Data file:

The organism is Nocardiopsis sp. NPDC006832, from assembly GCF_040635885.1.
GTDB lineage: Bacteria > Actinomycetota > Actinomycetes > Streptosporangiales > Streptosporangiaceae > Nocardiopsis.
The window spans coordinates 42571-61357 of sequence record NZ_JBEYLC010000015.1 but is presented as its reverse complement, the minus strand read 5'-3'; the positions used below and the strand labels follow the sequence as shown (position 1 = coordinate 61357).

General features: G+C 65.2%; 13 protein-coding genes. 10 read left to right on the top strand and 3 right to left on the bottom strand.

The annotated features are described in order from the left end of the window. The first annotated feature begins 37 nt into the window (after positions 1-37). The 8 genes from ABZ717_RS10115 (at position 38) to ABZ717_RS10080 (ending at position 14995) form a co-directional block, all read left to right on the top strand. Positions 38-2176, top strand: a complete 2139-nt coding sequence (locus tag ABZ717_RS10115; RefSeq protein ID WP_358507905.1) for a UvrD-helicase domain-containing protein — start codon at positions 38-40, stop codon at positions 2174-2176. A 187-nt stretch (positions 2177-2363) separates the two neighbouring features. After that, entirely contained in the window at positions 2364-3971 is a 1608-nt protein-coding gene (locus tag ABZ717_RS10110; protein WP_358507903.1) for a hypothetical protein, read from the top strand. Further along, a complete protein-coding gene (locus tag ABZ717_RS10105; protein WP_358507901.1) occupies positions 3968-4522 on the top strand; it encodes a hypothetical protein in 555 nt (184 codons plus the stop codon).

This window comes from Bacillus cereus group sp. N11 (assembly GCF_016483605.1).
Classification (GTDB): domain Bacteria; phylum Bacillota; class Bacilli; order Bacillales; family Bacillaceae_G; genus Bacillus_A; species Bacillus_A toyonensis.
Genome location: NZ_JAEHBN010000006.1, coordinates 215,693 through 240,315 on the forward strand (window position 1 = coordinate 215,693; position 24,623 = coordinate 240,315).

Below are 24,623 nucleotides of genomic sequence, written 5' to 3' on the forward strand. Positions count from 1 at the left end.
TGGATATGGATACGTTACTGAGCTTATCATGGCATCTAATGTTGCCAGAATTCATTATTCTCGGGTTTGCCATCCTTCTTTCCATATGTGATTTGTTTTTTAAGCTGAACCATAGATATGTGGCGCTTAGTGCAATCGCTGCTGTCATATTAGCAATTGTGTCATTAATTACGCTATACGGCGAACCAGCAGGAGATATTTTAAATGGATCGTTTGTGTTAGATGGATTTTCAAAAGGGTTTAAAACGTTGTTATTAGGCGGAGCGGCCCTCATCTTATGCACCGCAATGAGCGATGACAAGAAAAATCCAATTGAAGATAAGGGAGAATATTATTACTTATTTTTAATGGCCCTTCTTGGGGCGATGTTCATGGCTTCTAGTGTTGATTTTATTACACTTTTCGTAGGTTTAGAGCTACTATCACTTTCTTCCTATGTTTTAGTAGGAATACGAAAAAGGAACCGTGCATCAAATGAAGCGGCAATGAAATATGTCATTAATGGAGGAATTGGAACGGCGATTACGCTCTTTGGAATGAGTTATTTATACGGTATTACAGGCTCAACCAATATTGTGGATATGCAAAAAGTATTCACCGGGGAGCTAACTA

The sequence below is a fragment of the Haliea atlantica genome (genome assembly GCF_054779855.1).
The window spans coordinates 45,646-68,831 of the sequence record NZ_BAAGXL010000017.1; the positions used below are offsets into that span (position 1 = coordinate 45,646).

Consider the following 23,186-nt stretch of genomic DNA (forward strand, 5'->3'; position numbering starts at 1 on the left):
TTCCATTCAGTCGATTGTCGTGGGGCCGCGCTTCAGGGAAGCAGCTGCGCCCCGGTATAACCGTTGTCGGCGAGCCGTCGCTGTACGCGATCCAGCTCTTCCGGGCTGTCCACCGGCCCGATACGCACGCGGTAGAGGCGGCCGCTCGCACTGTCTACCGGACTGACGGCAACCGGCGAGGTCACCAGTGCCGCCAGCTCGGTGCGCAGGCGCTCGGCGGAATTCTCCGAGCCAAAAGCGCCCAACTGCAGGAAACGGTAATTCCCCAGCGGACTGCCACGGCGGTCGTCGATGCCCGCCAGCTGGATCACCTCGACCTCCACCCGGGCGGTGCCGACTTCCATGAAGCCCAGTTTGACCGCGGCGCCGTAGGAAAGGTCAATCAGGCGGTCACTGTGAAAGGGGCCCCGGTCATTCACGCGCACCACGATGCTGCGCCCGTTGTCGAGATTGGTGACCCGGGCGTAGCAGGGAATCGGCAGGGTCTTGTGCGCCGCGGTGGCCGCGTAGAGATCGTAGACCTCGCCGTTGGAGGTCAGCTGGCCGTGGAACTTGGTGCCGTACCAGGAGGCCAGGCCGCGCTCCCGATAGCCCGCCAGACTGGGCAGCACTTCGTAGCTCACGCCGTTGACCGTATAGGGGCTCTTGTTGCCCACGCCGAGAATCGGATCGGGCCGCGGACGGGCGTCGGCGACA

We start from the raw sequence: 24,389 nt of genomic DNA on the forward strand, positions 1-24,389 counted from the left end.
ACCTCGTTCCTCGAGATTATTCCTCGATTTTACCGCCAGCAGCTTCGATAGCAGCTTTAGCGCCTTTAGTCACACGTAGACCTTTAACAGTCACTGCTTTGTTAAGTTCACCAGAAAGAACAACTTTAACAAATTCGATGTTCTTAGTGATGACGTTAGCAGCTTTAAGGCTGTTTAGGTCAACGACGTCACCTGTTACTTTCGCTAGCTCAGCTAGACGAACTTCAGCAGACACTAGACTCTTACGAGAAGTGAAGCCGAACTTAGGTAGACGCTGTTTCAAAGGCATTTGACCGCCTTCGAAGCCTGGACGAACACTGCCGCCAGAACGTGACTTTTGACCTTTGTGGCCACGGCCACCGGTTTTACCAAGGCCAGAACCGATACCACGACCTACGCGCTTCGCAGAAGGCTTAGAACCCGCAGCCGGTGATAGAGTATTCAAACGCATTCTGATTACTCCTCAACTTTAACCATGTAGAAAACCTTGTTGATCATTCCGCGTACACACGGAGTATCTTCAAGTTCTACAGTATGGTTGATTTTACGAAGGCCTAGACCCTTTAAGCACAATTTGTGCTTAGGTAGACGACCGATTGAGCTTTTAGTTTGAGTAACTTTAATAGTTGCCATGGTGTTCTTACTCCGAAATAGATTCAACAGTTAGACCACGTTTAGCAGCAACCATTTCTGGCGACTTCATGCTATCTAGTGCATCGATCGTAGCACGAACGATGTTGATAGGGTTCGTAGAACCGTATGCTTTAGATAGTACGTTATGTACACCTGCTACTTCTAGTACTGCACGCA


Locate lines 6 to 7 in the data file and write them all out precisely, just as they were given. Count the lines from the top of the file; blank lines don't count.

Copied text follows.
This window comes from Bacillus cereus group sp. N11 (assembly GCF_016483605.1).
Classification (GTDB): domain Bacteria; phylum Bacillota; class Bacilli; order Bacillales; family Bacillaceae_G; genus Bacillus_A; species Bacillus_A toyonensis.